Tyler Beede fires a pitch against the World Team during the Futures Game at Great American Ball Park. (Elsa/Getty Images)

New Englanders Tyler Beede, Sean Newcomb use Futures Game as springboard

Mike Petraglia
July 14, 2015 - 11:30 am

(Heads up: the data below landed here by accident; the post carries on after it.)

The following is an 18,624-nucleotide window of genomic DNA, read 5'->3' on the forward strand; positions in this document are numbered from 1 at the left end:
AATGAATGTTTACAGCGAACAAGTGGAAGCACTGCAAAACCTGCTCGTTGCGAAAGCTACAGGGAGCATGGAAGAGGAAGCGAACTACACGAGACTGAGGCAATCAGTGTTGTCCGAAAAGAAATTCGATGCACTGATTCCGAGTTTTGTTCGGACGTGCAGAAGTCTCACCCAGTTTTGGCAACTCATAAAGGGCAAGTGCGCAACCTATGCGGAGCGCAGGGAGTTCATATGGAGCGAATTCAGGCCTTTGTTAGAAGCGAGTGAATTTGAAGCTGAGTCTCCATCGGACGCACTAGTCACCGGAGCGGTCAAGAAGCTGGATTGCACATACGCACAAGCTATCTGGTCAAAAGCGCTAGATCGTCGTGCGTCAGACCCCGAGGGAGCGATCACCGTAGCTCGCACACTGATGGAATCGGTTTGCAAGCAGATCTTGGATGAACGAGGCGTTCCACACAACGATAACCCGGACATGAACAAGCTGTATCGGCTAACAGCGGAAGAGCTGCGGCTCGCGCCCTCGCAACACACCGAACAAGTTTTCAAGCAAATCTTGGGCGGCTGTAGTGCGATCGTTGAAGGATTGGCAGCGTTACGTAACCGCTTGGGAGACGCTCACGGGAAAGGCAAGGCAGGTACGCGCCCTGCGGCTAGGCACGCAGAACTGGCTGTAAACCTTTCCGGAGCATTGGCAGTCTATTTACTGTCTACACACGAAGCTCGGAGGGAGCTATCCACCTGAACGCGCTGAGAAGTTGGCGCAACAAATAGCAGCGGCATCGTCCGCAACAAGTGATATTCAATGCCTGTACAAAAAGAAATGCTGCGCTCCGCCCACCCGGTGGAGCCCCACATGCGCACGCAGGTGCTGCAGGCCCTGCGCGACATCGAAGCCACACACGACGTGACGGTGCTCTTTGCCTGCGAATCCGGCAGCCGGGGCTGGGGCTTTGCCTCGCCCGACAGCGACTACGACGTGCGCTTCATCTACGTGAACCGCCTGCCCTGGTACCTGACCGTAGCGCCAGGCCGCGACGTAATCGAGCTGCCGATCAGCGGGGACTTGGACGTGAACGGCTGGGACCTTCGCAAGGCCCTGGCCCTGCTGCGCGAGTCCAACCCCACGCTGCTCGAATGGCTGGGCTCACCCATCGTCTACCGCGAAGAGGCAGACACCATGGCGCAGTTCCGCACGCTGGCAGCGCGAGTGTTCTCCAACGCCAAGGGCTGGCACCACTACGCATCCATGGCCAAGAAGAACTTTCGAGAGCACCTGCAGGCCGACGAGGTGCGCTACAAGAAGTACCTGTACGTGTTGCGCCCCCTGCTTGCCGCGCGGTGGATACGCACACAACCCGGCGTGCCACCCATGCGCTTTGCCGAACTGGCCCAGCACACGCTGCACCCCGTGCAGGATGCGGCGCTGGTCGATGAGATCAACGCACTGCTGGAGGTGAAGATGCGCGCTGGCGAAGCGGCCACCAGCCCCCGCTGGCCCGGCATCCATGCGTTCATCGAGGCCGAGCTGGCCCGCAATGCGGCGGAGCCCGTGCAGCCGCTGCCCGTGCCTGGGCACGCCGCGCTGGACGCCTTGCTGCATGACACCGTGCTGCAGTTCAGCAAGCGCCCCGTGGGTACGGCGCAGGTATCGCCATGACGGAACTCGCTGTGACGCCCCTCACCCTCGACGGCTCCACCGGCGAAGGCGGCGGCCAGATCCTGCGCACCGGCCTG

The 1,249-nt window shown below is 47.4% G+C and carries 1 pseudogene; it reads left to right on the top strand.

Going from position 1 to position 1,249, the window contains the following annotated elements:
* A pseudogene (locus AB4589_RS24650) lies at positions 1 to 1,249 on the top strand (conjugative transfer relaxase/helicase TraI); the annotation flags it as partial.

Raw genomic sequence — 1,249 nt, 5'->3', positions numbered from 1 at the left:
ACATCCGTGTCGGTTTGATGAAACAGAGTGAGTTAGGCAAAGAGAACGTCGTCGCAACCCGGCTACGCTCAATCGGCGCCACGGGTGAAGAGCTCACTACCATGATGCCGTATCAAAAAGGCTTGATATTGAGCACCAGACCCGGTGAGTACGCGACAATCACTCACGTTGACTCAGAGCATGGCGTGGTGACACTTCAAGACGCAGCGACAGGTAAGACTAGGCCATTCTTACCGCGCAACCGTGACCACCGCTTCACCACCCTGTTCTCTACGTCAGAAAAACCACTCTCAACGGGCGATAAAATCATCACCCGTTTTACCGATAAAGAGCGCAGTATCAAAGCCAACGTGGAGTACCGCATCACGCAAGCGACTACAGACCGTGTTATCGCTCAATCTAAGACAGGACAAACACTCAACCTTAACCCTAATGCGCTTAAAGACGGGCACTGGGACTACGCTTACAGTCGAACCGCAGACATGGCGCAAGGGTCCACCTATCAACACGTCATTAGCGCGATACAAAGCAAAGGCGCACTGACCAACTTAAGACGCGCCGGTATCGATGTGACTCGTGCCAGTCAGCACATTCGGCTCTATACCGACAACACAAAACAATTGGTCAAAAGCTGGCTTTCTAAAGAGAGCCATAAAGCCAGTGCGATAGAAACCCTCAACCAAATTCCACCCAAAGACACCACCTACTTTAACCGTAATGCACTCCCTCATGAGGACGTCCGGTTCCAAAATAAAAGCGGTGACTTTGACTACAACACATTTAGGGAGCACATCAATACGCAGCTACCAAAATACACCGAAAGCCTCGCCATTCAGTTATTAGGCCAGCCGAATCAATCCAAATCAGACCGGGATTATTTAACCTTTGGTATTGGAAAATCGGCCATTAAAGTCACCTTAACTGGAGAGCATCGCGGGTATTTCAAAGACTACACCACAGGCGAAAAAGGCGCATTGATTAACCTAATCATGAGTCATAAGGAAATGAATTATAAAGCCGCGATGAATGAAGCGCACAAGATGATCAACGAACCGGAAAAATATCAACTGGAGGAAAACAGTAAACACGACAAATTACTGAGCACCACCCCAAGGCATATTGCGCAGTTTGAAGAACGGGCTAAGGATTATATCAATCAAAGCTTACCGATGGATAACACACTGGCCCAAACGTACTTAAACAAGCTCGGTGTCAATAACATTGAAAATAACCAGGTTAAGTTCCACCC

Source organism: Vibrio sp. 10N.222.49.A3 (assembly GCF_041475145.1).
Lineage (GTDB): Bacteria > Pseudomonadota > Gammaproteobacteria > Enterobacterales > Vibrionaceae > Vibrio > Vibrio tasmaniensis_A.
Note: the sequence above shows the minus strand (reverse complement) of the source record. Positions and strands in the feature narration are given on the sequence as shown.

CINCINNATI -- New England natives Tyler Beede and Sean Newcomb are two big-time prospects with big league expectations. That's why this week in Cincinnati was so important for them. Beede and Newcomb, drafted 14th and 15th overall in 2014, respectively, both said their appearance in the MLB Futures Game at the All-Star Week could be a major springboard as they work toward their ultimate goal of reaching the majors. Both threw a scoreless inning for Team USA in a 10-1 over the World stars on Sunday at Great American Ball Park, with Beede recording a strikeout. "It was awesome coming in here," Newcomb told WEEI.com. "It was exciting. Came in the big league clubhouse and to put a face to everyone's name was pretty cool and playing alongside them. When I got the call, I was pumped. I was excited to come here and be a part of All-Star weekend. Hopefully, something that shows what the future might be. "It's been kind of what I had imagined. Went to Low-A and went to High-A. There's nothing I can do to control that so I don't try to worry about it too much. I felt really good so far in low-A then went up to the Cal League and have been doing pretty well there. Hopefully, something will happen soon, in the near future." Beede, a star at Lawrence Academy and a first-round pick of the Giants, had similar feelings. "You have a lot of emotions coming into it, being in the bullpen, then running out, then being on the mound," Beede said. "It sort of all goes away and then you get back to the process of what you've been doing all year. Certainly, a little more sweat added out there, a little more humid but still the same game. Some really talented hitters on the other side I had to face, some Triple-A guys. So, it was a cool challenge, really cool challenge and great atmosphere to pitch in front of 43 thousand." After posting a 2-2 mark with a 2.24 ERA in nine starts for High-A San Jose, Beede was promoted to Double-A Richmond, where he is 2-3 with a 3.86 ERA in six starts, working on his go-to pitch, the two-seam sinker. "I've never really come out of the bullpen so it was a new approach for me," Beede said of Sunday. "I just wanted to keep as similar to my pre-game routine as possible but at the same time, a little more adrenaline. You want to let a few go. So, I kind of used that in the bullpen and used up my bullets down there because I'm a sinker ball guy, sinker, cutter. "It's coming along really well. It was a pitch I've never thrown before until this year. Going into spring training, understanding it was sort of a big identity change, a new weapon and a new pitch that I would have to throw all year. It was going to be a little challenging at times. But at the same time, I needed to simplify things, and that was the biggest way to do it. The easiest way was just to throw the one-seam sinker and rely on the ground ball to get the majority of outs." Newcomb attended Middleboro High School and was offered just one scholarship. University of Hartford baseball coach Justin Blood saw potential in the 6-foot-5, powerfully built lefty. Promoted to High A Inland Empire last month, Newcomb has a 3.32 ERA with the 66ers, with 19 walks and 50 strikeouts in 38 innings pitched, an impressive average of 11.8 strikeouts per nine innings pitched. Last June, Newcomb capped off an impressive junior season that saw him earn Pitcher of the Year honors from both the America East and the New England Intercollegiate Baseball Association by becoming the highest draft pick in the history of Hartford's baseball program, selected in the first round (15th overall) by the Angels. In his junior year at Hartford, Newcomb compiled a 1.25 ERA, the lowest in a single season in program history, while striking out a school-record 106 batters. In addition to earning America East Pitcher of the Year laurels in 2014, Newcomb earned All-American status from Perfect Game and Baseball America and earned All-American status from Perfect Game, the American Baseball Coaches Association (ABCA), and Baseball America. "It was four or five years ago, I was in high school and I only had that one scholarship offer to Hartford," Holcomb said. "I made big strides there with Coach Blood. Thinking back to where I stood in high school to now, it's been quite a ride so far." As for Beede, the first-round pick of the Giants in 2014 has no regrets for turning down the Blue Jays in 2011 and playing three seasons at Vanderbilt, capped off with a national title with the Commodores in 2014. "No regrets at all," Beede told WEEI.com. "It was probably the best three years of my life. It was a blessing to go through some adversity in college to understand what I needed to do to get better. And it's helped me for this level of baseball, and on, for so many reasons. Without that opportunity, I don't think I'd be where I'm at right now, for sure. It was a great opportunity. I had a lot of fun and had the opportunity of winning the national championship." It was at Vandy, that Beede continued his friendship with Lincoln-Sudbury star and closer Adam Ravenelle, drafted by the Detroit Tigers. "Tony [Kemp] and I, going to Vanderbilt, we keep in touch with those guys a lot," Beede said. "Obviously with Adam, I couldn't have been happier for him last year to finish it off because he had earned that opportunity. He went through a few years where he didn't pitch a ton so to see him close it out at the end was huge."